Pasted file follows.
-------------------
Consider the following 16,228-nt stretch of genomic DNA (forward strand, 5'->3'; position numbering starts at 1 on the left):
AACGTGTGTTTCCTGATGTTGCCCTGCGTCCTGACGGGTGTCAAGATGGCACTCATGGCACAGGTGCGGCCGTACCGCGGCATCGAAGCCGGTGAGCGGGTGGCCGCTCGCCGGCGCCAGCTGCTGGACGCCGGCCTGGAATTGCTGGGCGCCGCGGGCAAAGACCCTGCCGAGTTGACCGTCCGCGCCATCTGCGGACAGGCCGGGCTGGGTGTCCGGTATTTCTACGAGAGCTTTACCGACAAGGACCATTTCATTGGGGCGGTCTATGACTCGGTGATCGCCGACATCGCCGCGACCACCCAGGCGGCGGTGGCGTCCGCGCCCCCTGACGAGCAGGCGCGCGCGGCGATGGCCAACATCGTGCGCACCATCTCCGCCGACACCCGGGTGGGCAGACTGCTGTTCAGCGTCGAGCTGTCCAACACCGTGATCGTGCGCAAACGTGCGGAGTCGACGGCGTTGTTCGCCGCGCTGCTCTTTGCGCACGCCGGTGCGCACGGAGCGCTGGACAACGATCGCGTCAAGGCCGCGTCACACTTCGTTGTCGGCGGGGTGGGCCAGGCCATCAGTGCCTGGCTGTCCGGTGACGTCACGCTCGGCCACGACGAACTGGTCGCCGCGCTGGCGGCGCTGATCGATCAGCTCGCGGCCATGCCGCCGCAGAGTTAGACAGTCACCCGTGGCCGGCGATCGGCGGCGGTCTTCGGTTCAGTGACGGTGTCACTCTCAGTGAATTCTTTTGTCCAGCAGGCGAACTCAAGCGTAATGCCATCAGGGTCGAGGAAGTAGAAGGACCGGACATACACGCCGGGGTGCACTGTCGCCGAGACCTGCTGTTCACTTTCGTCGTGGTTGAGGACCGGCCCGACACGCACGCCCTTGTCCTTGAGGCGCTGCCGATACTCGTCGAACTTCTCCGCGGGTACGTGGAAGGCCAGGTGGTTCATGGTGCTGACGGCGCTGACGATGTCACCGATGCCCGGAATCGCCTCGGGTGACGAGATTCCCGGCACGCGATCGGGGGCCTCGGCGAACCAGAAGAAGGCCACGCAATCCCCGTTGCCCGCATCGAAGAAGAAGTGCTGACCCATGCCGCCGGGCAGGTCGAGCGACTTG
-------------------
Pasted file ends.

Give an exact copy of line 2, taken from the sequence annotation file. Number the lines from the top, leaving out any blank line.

AACGTGTGTTTCCTGATGTTGCCCTGCGTCCTGACGGGTGTCAAGATGGCACTCATGGCACAGGTGCGGCCGTACCGCGGCATCGAAGCCGGTGAGCGGGTGGCCGCTCGCCGGCGCCAGCTGCTGGACGCCGGCCTGGAATTGCTGGGCGCCGCGGGCAAAGACCCTGCCGAGTTGACCGTCCGCGCCATCTGCGGACAGGCCGGGCTGGGTGTCCGGTATTTCTACGAGAGCTTTACCGACAAGGACCATTTCATTGGGGCGGTCTATGACTCGGTGATCGCCGACATCGCCGCGACCACCCAGGCGGCGGTGGCGTCCGCGCCCCCTGACGAGCAGGCGCGCGCGGCGATGGCCAACATCGTGCGCACCATCTCCGCCGACACCCGGGTGGGCAGACTGCTGTTCAGCGTCGAGCTGTCCAACACCGTGATCGTGCGCAAACGTGCGGAGTCGACGGCGTTGTTCGCCGCGCTGCTCTTTGCGCACGCCGGTGCGCACGGAGCGCTGGACAACGATCGCGTCAAGGCCGCGTCACACTTCGTTGTCGGCGGGGTGGGCCAGGCCATCAGTGCCTGGCTGTCCGGTGACGTCACGCTCGGCCACGACGAACTGGTCGCCGCGCTGGCGGCGCTGATCGATCAGCTCGCGGCCATGCCGCCGCAGAGTTAGACAGTCACCCGTGGCCGGCGATCGGCGGCGGTCTTCGGTTCAGTGACGGTGTCACTCTCAGTGAATTCTTTTGTCCAGCAGGCGAACTCAAGCGTAATGCCATCAGGGTCGAGGAAGTAGAAGGACCGGACATACACGCCGGGGTGCACTGTCGCCGAGACCTGCTGTTCACTTTCGTCGTGGTTGAGGACCGGCCCGACACGCACGCCCTTGTCCTTGAGGCGCTGCCGATACTCGTCGAACTTCTCCGCGGGTACGTGGAAGGCCAGGTGGTTCATGGTGCTGACGGCGCTGACGATGTCACCGATGCCCGGAATCGCCTCGGGTGACGAGATTCCCGGCACGCGATCGGGGGCCTCGGCGAACCAGAAGAAGGCCACGCAATCCCCGTTGCCCGCATCGAAGAAGAAGTGCTGACCCATGCCGCCGGGCAGGTCGAGCGACTTG